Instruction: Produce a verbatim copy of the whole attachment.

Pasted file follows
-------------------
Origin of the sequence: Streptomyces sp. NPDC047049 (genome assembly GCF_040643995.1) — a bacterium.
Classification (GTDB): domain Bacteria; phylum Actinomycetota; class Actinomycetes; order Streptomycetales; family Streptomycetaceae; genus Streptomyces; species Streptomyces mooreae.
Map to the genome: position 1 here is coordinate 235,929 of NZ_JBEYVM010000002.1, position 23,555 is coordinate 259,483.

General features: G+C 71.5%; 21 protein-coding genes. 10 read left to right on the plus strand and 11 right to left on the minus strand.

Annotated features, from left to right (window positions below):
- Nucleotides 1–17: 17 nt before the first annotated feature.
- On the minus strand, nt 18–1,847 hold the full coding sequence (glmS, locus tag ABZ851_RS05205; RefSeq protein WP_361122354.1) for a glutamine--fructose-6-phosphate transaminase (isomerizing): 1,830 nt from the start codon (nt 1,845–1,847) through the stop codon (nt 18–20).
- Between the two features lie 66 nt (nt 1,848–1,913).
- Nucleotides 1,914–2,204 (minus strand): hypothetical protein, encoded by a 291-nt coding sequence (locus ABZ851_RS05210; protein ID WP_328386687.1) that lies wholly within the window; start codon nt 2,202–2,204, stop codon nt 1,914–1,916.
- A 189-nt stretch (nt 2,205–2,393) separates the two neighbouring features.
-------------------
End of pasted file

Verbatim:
Origin of the sequence: Streptomyces sp. NPDC047049 (genome assembly GCF_040643995.1) — a bacterium.
Classification (GTDB): domain Bacteria; phylum Actinomycetota; class Actinomycetes; order Streptomycetales; family Streptomycetaceae; genus Streptomyces; species Streptomyces mooreae.
Map to the genome: position 1 here is coordinate 235,929 of NZ_JBEYVM010000002.1, position 23,555 is coordinate 259,483.

General features: G+C 71.5%; 21 protein-coding genes. 10 read left to right on the plus strand and 11 right to left on the minus strand.

Annotated features, from left to right (window positions below):
- Nucleotides 1–17: 17 nt before the first annotated feature.
- On the minus strand, nt 18–1,847 hold the full coding sequence (glmS, locus tag ABZ851_RS05205; RefSeq protein WP_361122354.1) for a glutamine--fructose-6-phosphate transaminase (isomerizing): 1,830 nt from the start codon (nt 1,845–1,847) through the stop codon (nt 18–20).
- Between the two features lie 66 nt (nt 1,848–1,913).
- Nucleotides 1,914–2,204 (minus strand): hypothetical protein, encoded by a 291-nt coding sequence (locus ABZ851_RS05210; protein ID WP_328386687.1) that lies wholly within the window; start codon nt 2,202–2,204, stop codon nt 1,914–1,916.
- A 189-nt stretch (nt 2,205–2,393) separates the two neighbouring features.